The US Coast Guard’s sole heavy icebreaker, Polar Star, recently broke the nation’s 40-year winter absence from icy waters above the Arctic Circle while on a 12-week deployment to the Bering Strait region.
Back at the dock in Juneau, Capt. Bill Woityra, commander of the Polar Star, while speaking at last week’s University of Alaska Fairbanks-Northwest Campus’s “Strait Science” series, proclaimed the mission a success. He describes the three main objectives of their deployment.
“The first area of focus and the primary aim was to assert sovereignty over US territory in the Arctic. We were going to project power north of the Arctic Circle and send a message to the rest of the world that the US is an Arctic nation, that the US cares about the Arctic, and that the US will absolutely defend our territory and defend our sovereign resources in this region.”– Capt. Bill Woityra
Given the nation’s increased geopolitical interest in the Bering Strait chokepoint and the fact that the institutional knowledge and skill set for navigating the Arctic winter is limited, Woityra says training personnel was also a key goal of the mission.
“Everybody is interested in this region, everybody recognizes the strategic importance of the Arctic and Alaska, and everyone is scrambling now to make sure they have a cadre of operators that are capable and ready to go up and carry out Coast Guard missions and other missions in this region.”
In addition to Polar Star’s strategic national security and Arctic training objectives, the icebreaker sailed north with scientists and researchers aboard to work in partnership with the U.S. Army Corps of Engineers Cold Regions Research and Engineering Laboratory (CRREL), the National Oceanic and Atmospheric Administration (NOAA), University of Washington, and Woods Hole Oceanographic Institute (WHOI) to gather data and lessen the void of information from the region and better understand how to operate year-round in Arctic waters.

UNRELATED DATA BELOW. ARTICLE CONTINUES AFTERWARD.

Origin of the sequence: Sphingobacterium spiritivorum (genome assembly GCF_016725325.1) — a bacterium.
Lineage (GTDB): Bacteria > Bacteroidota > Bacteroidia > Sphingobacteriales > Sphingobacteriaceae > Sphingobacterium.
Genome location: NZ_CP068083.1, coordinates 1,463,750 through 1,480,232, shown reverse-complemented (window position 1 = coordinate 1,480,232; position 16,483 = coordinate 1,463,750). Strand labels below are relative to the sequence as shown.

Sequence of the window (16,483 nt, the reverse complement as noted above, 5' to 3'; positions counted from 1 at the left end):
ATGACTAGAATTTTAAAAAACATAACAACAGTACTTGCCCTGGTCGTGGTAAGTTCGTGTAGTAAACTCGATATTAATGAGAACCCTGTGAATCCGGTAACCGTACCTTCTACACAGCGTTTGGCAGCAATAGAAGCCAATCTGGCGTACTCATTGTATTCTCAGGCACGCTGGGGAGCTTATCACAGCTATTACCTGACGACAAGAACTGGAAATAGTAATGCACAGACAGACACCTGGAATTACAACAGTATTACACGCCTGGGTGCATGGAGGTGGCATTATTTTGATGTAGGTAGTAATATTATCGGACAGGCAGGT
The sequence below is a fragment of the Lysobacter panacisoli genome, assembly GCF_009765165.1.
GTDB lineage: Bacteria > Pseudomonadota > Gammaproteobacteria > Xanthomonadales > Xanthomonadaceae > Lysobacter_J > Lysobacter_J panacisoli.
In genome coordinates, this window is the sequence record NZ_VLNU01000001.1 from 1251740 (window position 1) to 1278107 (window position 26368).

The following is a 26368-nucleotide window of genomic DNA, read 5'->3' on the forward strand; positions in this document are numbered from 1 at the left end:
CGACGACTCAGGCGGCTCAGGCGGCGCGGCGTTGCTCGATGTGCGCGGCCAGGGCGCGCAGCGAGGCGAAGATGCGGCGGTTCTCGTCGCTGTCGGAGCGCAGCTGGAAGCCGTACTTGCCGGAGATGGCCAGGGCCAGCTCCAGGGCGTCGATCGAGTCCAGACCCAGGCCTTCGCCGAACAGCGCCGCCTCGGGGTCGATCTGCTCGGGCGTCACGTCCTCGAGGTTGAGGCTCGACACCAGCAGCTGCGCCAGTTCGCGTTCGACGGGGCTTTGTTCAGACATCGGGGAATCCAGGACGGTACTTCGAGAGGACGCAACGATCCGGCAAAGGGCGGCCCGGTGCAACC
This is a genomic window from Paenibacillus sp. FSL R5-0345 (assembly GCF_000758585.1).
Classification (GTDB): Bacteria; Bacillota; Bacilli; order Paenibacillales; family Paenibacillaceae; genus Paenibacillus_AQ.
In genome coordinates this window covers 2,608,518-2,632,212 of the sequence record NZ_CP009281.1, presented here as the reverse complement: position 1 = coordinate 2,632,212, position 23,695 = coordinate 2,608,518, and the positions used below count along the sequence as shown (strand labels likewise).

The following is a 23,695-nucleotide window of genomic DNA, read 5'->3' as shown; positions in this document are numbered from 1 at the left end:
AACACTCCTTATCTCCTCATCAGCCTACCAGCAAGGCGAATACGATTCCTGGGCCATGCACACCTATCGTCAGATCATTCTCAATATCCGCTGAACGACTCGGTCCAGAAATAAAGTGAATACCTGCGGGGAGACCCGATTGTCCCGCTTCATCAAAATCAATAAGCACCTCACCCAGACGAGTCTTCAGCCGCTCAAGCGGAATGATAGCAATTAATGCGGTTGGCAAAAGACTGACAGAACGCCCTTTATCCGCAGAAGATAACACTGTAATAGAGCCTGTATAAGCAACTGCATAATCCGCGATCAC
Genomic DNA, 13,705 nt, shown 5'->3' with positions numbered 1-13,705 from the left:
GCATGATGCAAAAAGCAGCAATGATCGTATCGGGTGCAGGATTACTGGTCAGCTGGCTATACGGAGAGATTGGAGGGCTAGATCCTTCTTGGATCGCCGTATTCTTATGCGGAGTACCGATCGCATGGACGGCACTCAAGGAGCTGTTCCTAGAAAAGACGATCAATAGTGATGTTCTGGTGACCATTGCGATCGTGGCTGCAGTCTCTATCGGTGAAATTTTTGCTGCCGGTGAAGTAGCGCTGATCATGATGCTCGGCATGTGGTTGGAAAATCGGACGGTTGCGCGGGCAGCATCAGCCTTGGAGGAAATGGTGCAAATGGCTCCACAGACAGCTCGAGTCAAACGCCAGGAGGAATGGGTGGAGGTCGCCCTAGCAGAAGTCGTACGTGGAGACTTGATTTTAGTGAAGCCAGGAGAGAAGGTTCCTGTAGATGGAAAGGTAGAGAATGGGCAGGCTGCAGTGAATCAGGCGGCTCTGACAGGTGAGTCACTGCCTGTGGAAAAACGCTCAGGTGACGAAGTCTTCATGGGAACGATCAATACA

Post-deployment, Capt. Woityra confirms that the Coast Guard can safely operate in the Arctic. Polar Star’s winter Arctic deployment serves to better understand and prepare for the challenges of operating in such a remote and harsh environment.
Over the last several years, government studies have recommended, and the Coast Guard has concurred, that the United States needs three heavy and three medium ice-strengthened icebreakers, or PSCs. This will ensure a persistent presence in the polar region. Construction of the first of those heavy cutters is already in progress, following the signing of a $746 million contract with Mississippi’s VT Halter Marine back in 2019.
This replacement of Polar Star, an old ship with outdated systems onboard, should undergo sea trials by 2024 if current timetables hold.
So, when will Western Alaska see the Coast Guard again? As for year-round presence, Capt. Woityra assured the dozens in attendance over Zoom that the Coast Guard plans to continue its summer patrols business as usual later this year.
“We are going to be running the standard Arctic Shield playbook that we have run for the past few years, which includes a seasonal, scalable mobile presence. We are going to have helicopters, forward deployed for search and rescue. We are going to have small boat teams in the right places to make sure that we are going to be ready to respond if anything goes wrong.”
Polar Star is now headed to Vallejo, California, where it will be worked on to extend its life by another four years, maintaining the Coast Guard’s heavy icebreaking capabilities.
The project will extend the service life of the cutter by approximately four years, helping maintain the Coast Guard’s required heavy icebreaking capability while the service transitions heavy icebreaking operations to the new polar security cutter.
Image at top: A U.S. Coast Guard cutter navigating Arctic waters. Photo by NyxoLyno Cangemi/U.S. Coast Guard.